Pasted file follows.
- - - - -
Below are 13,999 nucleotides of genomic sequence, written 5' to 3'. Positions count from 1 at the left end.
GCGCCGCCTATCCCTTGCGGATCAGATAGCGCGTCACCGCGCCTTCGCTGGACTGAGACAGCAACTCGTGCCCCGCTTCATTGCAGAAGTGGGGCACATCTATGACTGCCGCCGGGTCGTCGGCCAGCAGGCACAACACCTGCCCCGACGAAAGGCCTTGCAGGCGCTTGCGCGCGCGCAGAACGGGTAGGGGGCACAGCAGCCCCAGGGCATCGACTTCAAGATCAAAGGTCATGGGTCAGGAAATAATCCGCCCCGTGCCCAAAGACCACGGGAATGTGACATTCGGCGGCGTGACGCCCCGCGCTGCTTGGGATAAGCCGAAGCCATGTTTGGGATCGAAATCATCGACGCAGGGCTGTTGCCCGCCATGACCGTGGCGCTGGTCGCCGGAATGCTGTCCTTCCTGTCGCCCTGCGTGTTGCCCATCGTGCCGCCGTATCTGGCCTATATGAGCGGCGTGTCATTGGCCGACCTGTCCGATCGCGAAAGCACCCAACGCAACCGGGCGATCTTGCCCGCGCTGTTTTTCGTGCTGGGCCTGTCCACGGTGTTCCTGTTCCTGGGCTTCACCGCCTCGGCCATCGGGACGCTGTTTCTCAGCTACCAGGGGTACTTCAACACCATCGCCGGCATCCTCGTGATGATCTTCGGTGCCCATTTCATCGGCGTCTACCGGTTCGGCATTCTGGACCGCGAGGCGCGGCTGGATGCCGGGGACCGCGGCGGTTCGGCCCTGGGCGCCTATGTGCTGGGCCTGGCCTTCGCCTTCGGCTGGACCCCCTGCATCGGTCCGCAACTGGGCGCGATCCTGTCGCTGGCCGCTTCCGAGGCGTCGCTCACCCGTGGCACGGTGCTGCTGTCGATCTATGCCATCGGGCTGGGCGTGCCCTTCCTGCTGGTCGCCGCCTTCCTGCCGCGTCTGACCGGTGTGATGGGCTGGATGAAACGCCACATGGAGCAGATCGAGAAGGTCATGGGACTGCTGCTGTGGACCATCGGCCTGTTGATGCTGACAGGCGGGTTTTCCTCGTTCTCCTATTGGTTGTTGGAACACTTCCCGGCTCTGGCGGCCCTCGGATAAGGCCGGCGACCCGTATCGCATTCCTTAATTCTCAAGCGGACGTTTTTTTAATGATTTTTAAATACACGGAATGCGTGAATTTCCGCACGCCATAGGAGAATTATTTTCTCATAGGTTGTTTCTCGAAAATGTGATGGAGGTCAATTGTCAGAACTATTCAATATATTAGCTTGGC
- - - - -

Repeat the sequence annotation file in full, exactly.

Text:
Below are 13,999 nucleotides of genomic sequence, written 5' to 3'. Positions count from 1 at the left end.
GCGCCGCCTATCCCTTGCGGATCAGATAGCGCGTCACCGCGCCTTCGCTGGACTGAGACAGCAACTCGTGCCCCGCTTCATTGCAGAAGTGGGGCACATCTATGACTGCCGCCGGGTCGTCGGCCAGCAGGCACAACACCTGCCCCGACGAAAGGCCTTGCAGGCGCTTGCGCGCGCGCAGAACGGGTAGGGGGCACAGCAGCCCCAGGGCATCGACTTCAAGATCAAAGGTCATGGGTCAGGAAATAATCCGCCCCGTGCCCAAAGACCACGGGAATGTGACATTCGGCGGCGTGACGCCCCGCGCTGCTTGGGATAAGCCGAAGCCATGTTTGGGATCGAAATCATCGACGCAGGGCTGTTGCCCGCCATGACCGTGGCGCTGGTCGCCGGAATGCTGTCCTTCCTGTCGCCCTGCGTGTTGCCCATCGTGCCGCCGTATCTGGCCTATATGAGCGGCGTGTCATTGGCCGACCTGTCCGATCGCGAAAGCACCCAACGCAACCGGGCGATCTTGCCCGCGCTGTTTTTCGTGCTGGGCCTGTCCACGGTGTTCCTGTTCCTGGGCTTCACCGCCTCGGCCATCGGGACGCTGTTTCTCAGCTACCAGGGGTACTTCAACACCATCGCCGGCATCCTCGTGATGATCTTCGGTGCCCATTTCATCGGCGTCTACCGGTTCGGCATTCTGGACCGCGAGGCGCGGCTGGATGCCGGGGACCGCGGCGGTTCGGCCCTGGGCGCCTATGTGCTGGGCCTGGCCTTCGCCTTCGGCTGGACCCCCTGCATCGGTCCGCAACTGGGCGCGATCCTGTCGCTGGCCGCTTCCGAGGCGTCGCTCACCCGTGGCACGGTGCTGCTGTCGATCTATGCCATCGGGCTGGGCGTGCCCTTCCTGCTGGTCGCCGCCTTCCTGCCGCGTCTGACCGGTGTGATGGGCTGGATGAAACGCCACATGGAGCAGATCGAGAAGGTCATGGGACTGCTGCTGTGGACCATCGGCCTGTTGATGCTGACAGGCGGGTTTTCCTCGTTCTCCTATTGGTTGTTGGAACACTTCCCGGCTCTGGCGGCCCTCGGATAAGGCCGGCGACCCGTATCGCATTCCTTAATTCTCAAGCGGACGTTTTTTTAATGATTTTTAAATACACGGAATGCGTGAATTTCCGCACGCCATAGGAGAATTATTTTCTCATAGGTTGTTTCTCGAAAATGTGATGGAGGTCAATTGTCAGAACTATTCAATATATTAGCTTGGC